Other Daily Happenings:
o Students will be provided with chair cushions.
o Natural lighting will be used as often as possible.
o Distractions will be limited as much as possible.
o Students will be allowed to bring a snack with them as they work (as our meeting time is during their typical DEAR and snack time).
Please see our tri-fold board to view our pre and post assessment document and rubric.
Explanation of Pre/post assessment: Students copied 11 pre-written sentences on lined paper. Then, at random, we chose three words from each sentence to assess. Students were assessed on letter height and proportion using a 3,2,1,0 scale. Three being the best, meaning students almost always showed correct letter height and proportion, and 0 meaning that students almost never demonstrated correct letter height and proportion. Each word was given either a 3,2,1, or 0. The assessment was worth 99 points total.
Pre-test Date: Thursday 2/4/10
Week 1: Hard Lines
2/24/10 Day 1: Kk, Tt, Vv Paint
2/25/10 Day 2: Ww, Xx, Yy chalk
2/26/10 Day 3: Zz, Ii push pins
Week 2: Lefties
3/3/10 Day 1: Bb, Ee, Ff clay
3/4/10 Day 2: Hh, Rr, Ll poker chips
3/5/10 Day 3: Mm, Nntwizzler strings
Week 3: Curvy and Dippers
3/10/10 Day 1: Aa, Dd, Gg shaving cream
3/11/10 Day 2: Uu, Oo, Jj, Qq pipe cleaners
3/12/10 Day 3: Ss, Cc, Pp sand
Post-test Date: Thursday 3/18/10
Each day, students focused on two to four letters. Using the specified sensory activity for that day, students practiced correctly forming those letters. We modeled how to properly form each letter of focus using The Language Arts and Reading Company, Zaner-Bloser, used in The Howard County Public School System. We purposefully chose the type of sensory activity for each day to fit the types of letters being formed. For example, sand and shaving cream were used for “Curvy Letters” because they are smooth, and when forming a curvy letter, it should be one smooth motion like when forming an S or a C.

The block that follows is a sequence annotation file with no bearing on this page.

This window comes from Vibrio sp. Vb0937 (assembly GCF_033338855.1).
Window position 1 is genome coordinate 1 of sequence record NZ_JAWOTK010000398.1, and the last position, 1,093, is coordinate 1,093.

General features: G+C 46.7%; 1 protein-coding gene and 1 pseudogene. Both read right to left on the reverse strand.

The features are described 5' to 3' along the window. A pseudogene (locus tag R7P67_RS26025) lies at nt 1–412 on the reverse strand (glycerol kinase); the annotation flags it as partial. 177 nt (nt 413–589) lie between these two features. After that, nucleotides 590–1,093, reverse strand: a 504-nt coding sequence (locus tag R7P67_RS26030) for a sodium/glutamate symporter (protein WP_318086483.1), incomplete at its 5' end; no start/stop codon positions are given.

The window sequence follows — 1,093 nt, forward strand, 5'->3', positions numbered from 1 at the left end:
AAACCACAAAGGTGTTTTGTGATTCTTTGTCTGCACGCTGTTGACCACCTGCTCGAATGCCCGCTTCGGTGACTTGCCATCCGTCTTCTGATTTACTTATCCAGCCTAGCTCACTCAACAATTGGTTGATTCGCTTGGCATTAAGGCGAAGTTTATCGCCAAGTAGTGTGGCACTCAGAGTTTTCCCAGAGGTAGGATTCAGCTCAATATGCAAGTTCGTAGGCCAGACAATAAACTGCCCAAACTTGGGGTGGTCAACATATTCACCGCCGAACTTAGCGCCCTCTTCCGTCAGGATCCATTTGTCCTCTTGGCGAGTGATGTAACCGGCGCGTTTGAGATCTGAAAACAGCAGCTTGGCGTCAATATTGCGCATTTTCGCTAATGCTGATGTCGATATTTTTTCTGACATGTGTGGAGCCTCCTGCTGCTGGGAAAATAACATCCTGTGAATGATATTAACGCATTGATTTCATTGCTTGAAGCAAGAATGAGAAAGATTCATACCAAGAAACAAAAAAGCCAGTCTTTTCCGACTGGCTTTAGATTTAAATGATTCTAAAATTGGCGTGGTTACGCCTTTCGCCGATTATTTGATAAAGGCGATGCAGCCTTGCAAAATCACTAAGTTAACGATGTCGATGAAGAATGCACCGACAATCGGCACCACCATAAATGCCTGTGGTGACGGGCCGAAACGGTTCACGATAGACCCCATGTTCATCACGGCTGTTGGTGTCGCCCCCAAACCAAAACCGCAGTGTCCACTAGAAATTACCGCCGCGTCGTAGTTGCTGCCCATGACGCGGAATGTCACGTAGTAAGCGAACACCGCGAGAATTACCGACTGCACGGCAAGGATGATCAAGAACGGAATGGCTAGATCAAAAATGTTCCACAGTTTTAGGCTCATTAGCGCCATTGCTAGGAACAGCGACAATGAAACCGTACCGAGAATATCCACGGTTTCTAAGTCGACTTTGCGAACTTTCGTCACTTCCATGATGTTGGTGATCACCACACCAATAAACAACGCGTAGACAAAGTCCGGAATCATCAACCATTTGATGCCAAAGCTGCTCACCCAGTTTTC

All three students improved from their pre-assessment to their post-assessment.
TM went from a 37% to an 86%. He had a 49% gain, which was the largest gain out of all three students.
CL went from a 74% to a 91%. She had a 17% gain. Visually, her handwriting looks like it had the most dramatic improvement.
GM went from a 74% to a 90%. He had a 16% gain, which was the lowest gain out of all three students.
Based on the results of our pre and post assessment, it is clear
that learning took place. Each of the three students in our group
increased their previous scores. One student had a significant
percentage gain of 49%. This student, visually, has the most
concerning handwriting, but through our intervention, was able to
make the greatest gain even though he still had the lowest post
test score. Another student had a gain of 17%. This student,
visually, had the most dramatic improvement. Lastly, we had a
student with a 16% gain. We believe this student had the least amount of
percentage points gained due to his tendency to become easily distracted.
He is a new student to SJLES, and we believe he is still transitioning from
one style of instruction to the instruction style used at SJLES. Overall, we
are beyond proud of all three students’ progress, and recommend sensory
integrated instruction for handwriting improvement!
You made the success of our Action Research possible! Thank you so much!